For more, be sure to check out our guide to the gay bars of Bangkok and watch our gay Thailand video right here:
Which are some of the best gay events in Thailand to check out?
Thailand has some of the largest and famous gay events in all of Asia. The gCircuit parties are probably the most famous, particularly during Songkran (the Thai New Year holiday in mid-April) and the White Parties during New Year's Eve.
In terms of Pride, the most famous is Phuket Pride which takes place during Songkran in April. It has been going strong since it started in 1999. Sadly we don't have one in Bangkok. There used to be a Bangkok Pride from 1999 until 2009 but it stopped due to a variety of reasons like disinterest from local Thai activists, lack of funding and homophobia from the police and government.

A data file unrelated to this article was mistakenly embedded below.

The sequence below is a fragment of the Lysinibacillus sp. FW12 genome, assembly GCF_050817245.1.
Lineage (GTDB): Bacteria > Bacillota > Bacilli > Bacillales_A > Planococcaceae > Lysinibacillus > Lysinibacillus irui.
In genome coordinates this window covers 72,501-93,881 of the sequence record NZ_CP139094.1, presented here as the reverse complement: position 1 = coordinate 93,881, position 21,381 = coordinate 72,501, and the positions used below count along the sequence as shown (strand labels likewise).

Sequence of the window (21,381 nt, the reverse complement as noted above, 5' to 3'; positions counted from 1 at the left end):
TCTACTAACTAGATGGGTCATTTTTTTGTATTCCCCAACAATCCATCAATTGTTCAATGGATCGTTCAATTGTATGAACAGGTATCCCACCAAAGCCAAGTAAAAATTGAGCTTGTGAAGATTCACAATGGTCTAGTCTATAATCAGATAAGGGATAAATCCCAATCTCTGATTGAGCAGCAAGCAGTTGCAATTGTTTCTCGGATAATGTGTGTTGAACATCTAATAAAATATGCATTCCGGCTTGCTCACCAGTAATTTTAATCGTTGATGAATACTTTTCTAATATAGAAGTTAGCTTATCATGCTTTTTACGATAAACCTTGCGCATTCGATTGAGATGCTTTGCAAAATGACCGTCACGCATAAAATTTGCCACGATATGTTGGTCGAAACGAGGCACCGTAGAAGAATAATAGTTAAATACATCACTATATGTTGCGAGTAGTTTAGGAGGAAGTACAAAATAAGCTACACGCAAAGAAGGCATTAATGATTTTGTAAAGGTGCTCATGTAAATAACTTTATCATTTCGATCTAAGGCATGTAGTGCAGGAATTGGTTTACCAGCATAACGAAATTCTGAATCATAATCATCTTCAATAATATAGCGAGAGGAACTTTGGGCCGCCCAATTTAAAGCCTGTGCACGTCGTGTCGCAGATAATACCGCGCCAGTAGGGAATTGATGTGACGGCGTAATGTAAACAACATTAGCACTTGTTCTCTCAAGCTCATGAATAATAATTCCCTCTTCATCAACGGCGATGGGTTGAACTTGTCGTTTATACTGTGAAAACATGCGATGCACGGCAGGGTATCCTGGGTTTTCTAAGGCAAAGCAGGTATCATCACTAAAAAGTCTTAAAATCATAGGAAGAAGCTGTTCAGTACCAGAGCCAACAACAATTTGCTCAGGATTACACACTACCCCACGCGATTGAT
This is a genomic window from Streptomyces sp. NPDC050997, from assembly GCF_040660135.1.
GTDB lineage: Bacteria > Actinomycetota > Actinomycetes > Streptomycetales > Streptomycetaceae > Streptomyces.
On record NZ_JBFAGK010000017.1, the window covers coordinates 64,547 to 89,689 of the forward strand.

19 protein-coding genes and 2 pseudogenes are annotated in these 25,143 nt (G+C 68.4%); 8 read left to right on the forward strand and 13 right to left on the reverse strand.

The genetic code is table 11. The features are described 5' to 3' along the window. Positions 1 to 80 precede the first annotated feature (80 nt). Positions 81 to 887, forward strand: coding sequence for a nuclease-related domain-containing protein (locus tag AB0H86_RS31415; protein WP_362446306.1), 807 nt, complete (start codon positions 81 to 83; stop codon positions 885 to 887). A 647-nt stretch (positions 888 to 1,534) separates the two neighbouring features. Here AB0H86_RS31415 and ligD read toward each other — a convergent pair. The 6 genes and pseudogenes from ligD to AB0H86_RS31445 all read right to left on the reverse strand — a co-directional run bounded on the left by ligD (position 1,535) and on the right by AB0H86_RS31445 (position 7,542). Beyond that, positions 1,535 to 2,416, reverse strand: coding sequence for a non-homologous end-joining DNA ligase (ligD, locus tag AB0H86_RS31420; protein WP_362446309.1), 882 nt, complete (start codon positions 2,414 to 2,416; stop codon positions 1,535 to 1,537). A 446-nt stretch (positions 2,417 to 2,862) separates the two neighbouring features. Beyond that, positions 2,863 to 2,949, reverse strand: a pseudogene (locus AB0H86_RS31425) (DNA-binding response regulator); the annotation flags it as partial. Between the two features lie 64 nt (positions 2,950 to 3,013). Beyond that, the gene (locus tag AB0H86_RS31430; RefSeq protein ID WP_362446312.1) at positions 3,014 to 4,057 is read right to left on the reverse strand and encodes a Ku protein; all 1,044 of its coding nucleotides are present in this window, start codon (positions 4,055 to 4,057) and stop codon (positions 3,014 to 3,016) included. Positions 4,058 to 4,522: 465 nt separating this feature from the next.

Chiang Mai Pride is interesting. The first attempt of a gay pride in Chiang Mai went ahead in 2009, but there was such a strong backlash by red t-shirt militants that the police ordered it to be cancelled. However, it recently started up again and has been going from strength to strength.
For more inspiration:
- Check out Nomadic Matt's excellent Bangkok travel tips
- Read more in this thorough guide for backpackers about traveling in Thailand
- Find out what it's like for the transgender community of Bangkok in our interview with Regina
- While you're in Thailand don't miss our guide to the island of Phuket
- As well as our gay guide to the island of Koh Lipe
- These are our favorite places to go scuba diving in Asia
- Find out what it's like travelling through Asia as a gay couple
- And don't miss out on these fantastic gay cruises heading to Asia
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Happy travels are safe travels